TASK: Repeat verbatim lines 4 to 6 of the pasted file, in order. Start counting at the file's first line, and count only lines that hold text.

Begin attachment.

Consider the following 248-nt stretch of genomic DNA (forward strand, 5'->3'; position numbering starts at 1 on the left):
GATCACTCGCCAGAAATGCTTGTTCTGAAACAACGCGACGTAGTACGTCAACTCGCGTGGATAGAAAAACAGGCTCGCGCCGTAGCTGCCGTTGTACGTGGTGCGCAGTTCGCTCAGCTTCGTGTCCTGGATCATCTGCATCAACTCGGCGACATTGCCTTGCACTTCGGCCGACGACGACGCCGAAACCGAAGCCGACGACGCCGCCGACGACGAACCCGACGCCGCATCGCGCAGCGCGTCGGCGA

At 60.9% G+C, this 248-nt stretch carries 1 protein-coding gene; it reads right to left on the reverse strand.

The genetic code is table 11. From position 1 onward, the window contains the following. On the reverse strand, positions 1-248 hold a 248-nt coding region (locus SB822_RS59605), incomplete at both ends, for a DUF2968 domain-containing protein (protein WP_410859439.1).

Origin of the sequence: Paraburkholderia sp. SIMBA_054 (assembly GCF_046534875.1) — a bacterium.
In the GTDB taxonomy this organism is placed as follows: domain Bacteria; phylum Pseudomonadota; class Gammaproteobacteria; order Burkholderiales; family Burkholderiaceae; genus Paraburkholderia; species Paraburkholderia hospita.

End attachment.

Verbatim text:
The genetic code is table 11. From position 1 onward, the window contains the following. On the reverse strand, positions 1-248 hold a 248-nt coding region (locus SB822_RS59605), incomplete at both ends, for a DUF2968 domain-containing protein (protein WP_410859439.1).

Origin of the sequence: Paraburkholderia sp. SIMBA_054 (assembly GCF_046534875.1) — a bacterium.
In the GTDB taxonomy this organism is placed as follows: domain Bacteria; phylum Pseudomonadota; class Gammaproteobacteria; order Burkholderiales; family Burkholderiaceae; genus Paraburkholderia; species Paraburkholderia hospita.